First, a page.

iLounge Rating: D.
What Does It Do? As a novel way to distribute American Idol winner David Cook’s single Light On, Sony has released this app, combining playback of the song Light On and an animated lighter on the screen. Pressing a button turns the lighter and song on; pressing the same button turns both off, restarting the song when you press the button. Menu options include a pause feature for the song, a buy button, and links to visit a website, iTunes to buy the song, and e-mail info to a friend. The buy button currently brings you only to the iTunes Store, not to the as-yet-unreleased album.
How Well Does It Do It? The lighter is boring—an artistic representation rather than a realistic depiction—but if you’re a David Cook fan, as we are, the question is whether the app is worth buying anyway, perhaps to bring to a concert. We don’t see the value in buying this app—you can pay less and get a better free lighter and the single, which can be enjoyed in higher quality and with better iPod scrubbing controls—but some fans may like it. Not surprisingly, it turns off whatever other music you’re playing when you start it up, but doesn’t dim the screen while the lighter is running.
iLounge Rating: C.
What Does It Do? Offers non-interactive “flashlight,” “candle,” “lighter,” and “twinkle” effects on screen. The lighter and candle look fine, but the flashlight and twinkle effects are next to pointless.
How Well Does It Do It? The flashlight is an awful graphic of a couple of colored circles in your choice of seven colors, and the “twinkle” takes a photo from your photo library and adds a terrible, tiny “twinkle” effect to some part of it when you touch the screen. Lights!‘s candle and lighter features are both movies that play back on a loop; they’re both OK in animation, not great. They’re completely non-interactive, and none of this is close to worthy of a premium over free apps. The lights go dim after a short period of inactivity, but iPod music continues to play.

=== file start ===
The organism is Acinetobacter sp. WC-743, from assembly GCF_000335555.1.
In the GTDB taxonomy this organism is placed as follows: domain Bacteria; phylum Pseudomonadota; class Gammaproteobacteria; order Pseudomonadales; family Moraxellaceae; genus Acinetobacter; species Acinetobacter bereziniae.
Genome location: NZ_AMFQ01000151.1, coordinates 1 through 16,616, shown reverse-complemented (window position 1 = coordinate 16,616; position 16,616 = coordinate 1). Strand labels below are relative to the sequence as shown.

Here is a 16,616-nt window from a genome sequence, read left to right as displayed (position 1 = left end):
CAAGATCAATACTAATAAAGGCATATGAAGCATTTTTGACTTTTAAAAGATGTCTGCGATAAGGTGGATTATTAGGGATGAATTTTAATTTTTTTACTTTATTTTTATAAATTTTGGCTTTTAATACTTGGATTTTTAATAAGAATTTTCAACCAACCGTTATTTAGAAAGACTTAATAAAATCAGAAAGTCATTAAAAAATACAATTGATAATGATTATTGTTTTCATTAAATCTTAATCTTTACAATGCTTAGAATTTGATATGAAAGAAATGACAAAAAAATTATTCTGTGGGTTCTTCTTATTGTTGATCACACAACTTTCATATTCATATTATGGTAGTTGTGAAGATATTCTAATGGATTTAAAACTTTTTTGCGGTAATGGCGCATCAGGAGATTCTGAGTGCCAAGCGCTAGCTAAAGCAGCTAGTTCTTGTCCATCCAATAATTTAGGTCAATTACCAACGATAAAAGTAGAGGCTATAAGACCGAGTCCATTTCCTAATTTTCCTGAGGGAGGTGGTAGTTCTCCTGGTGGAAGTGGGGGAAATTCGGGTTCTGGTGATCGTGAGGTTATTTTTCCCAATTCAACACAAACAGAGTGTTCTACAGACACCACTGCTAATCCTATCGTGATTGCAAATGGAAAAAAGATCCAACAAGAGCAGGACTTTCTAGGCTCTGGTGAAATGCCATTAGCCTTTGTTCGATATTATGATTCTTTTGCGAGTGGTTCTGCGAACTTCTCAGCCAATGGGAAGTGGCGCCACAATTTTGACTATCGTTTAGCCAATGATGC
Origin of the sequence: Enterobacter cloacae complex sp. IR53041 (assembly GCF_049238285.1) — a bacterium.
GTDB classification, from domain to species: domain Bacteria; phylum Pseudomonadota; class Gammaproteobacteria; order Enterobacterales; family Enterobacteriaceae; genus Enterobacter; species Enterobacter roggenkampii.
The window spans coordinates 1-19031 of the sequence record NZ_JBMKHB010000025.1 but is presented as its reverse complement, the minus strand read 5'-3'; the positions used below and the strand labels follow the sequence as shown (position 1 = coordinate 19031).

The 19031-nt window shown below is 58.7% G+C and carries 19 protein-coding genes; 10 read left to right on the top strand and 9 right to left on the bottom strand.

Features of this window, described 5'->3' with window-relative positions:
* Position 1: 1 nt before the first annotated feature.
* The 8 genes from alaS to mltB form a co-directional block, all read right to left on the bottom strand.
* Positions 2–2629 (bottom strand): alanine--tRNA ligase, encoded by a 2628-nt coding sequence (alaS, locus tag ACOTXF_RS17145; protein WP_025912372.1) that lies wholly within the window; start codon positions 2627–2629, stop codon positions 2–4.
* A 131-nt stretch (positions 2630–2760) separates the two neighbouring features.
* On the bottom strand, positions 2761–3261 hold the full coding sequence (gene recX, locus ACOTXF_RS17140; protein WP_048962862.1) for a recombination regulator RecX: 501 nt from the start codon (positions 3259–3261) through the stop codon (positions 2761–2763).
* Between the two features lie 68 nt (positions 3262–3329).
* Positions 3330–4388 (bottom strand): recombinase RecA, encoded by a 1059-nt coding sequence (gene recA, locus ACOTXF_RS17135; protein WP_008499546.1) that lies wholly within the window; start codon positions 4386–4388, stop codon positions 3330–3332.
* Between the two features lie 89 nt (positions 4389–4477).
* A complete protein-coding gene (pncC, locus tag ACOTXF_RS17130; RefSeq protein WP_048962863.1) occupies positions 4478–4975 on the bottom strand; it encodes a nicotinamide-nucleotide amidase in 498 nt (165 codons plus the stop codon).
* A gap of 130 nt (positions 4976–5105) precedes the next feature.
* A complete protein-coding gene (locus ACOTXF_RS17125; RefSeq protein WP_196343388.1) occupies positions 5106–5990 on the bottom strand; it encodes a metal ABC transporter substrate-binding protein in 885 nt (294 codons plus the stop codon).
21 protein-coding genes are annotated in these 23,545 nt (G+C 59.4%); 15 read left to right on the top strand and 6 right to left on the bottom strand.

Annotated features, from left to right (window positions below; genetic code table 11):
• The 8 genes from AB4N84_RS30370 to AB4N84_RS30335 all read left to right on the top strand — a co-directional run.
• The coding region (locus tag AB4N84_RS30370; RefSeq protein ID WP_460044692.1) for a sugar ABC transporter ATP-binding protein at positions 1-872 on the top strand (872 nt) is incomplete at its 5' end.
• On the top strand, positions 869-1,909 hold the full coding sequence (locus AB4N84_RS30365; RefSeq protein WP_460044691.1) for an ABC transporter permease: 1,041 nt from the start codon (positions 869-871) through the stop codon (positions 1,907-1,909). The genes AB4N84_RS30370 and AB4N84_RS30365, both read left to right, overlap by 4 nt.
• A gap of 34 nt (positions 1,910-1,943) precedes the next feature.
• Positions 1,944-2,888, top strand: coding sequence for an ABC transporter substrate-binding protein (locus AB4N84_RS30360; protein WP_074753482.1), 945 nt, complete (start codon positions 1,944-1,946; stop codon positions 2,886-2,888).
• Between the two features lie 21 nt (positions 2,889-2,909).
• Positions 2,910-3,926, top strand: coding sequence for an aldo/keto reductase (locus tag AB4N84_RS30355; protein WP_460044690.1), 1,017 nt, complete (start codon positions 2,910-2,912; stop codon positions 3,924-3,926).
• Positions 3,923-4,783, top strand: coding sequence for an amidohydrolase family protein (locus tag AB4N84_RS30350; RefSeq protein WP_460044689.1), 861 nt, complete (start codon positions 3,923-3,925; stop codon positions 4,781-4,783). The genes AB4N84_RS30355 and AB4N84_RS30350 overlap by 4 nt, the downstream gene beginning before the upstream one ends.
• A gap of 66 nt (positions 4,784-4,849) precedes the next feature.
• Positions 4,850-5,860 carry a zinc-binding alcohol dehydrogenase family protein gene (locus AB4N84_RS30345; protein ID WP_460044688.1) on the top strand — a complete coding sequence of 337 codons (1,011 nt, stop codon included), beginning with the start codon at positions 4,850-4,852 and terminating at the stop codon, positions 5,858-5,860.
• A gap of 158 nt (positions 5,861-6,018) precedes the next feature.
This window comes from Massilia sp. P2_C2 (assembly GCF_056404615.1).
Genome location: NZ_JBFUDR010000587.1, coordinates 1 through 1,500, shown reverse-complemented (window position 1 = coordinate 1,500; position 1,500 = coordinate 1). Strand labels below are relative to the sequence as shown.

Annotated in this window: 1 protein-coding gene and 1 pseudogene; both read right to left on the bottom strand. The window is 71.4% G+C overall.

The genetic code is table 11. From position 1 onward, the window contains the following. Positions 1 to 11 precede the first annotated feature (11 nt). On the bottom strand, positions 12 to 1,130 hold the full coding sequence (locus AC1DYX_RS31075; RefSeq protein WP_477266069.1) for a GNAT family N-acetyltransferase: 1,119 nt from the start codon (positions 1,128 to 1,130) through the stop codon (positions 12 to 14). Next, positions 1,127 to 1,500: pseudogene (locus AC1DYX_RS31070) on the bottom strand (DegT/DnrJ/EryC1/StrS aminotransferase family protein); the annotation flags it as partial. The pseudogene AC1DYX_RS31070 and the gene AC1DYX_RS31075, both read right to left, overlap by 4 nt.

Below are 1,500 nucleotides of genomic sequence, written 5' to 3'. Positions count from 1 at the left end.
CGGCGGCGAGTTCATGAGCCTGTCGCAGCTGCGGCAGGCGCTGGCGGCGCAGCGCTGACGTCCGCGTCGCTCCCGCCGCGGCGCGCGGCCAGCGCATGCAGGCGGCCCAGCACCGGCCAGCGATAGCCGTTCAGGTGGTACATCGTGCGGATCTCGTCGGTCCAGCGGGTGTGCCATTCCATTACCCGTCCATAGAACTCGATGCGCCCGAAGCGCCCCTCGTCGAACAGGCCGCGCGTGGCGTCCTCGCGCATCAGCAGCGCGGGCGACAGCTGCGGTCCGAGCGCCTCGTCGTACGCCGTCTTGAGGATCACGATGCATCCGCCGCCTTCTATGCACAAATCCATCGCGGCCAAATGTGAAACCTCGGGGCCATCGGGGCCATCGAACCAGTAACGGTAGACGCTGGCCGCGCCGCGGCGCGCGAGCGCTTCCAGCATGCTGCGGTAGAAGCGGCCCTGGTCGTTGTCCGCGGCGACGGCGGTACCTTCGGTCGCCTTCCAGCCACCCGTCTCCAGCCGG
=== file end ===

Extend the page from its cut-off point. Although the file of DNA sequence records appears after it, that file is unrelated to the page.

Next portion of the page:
iLounge Rating: C-.
- iOS Gems: A&E Apps, Google Maps, GTA: Vice City, Kindergarten Reading + Rounds: Parker Penguin
- iOS Gems: Angry Birds Star Wars, Modern Combat 4, Real Boxing, Winnie the Pooh + More
- iOS Gems: Animal SnApp, Crazy Taxi, Need for Speed Most Wanted, NBA 2K13 + Zaxxon Escape
- iOS Gems: Bad Piggies, FIFA 13, Rayman Jungle Run, Street Fighter x Tekken Mobile + The Room
- iOS Gems: Blast-A-Way, iTunes Festival London 2012, Splice, Wild Blood + YouTube
- iOS Gems: Avengers Initiative, Little Masters + Wipeout
- Spotify penalizing artists who release Apple Music exclusives
- Apple releases new round of iOS 10 and tvOS 10 betas
- Report: 2017 iPhone to eliminate home button
- Apple to add payment technology to iPhone for transit passes, Apple Pay in Japan
- Apple releases iOS 9.3.5 ‘security update’
- Report: Apple developing its own Snapchat-style social video editing iOS app
- Apple announces Apple Music Festival lineup including Alicia Keys, Britney Spears + more
- Universal calls an end to exclusives amid criticisms that Apple Music is hurting the industry
- Apple reveals some of its upcoming AI advancements for the iPhone
- Apple Music’s royalty rates complicate Spotify’s contract negotiations
- Western Digital My Cloud (OS 3)
- Distil Union Stanley Stand
- Philips Sonicare FlexCare Platinum Connected Bluetooth Toothbrush
- Audeze EL-8 Titanium Over-Ear Headphones
- Defined Corp Dome Stand for Apple Watch and iPhone
- Speck StyleFolio Pencil for 9.7” iPad Pro
- Audeze Sine On-Ear Headphone
- First Alert Onelink Wi-Fi Smoke + Carbon Monoxide Alarm
- Logitech Create 9.7” iPad Pro Keyboard Case
- iDevices Outdoor Switch Power Outlet
- Inside the betas: iOS 10 Photos gets Advanced Computer Vision
- Inside the betas: iOS 10 Music app delivers ‘clarity and simplicity’
- Inside the betas: iOS 10 Maps gets a major redesign
- Inside the betas: iOS 10 shakes up the user experience
- Inside the betas: watchOS 3 promises a real speed boost
- Inside the betas: A sneak peek at what’s new in tvOS 10
- Filling the Gap: A look at third-party HomeKit apps
- Instant Expert: Secrets & Features of tvOS 9.2
- Instant Expert: Secrets & Features of iOS 9.3
- Opinion: Why Apple needs a dedicated HomeKit app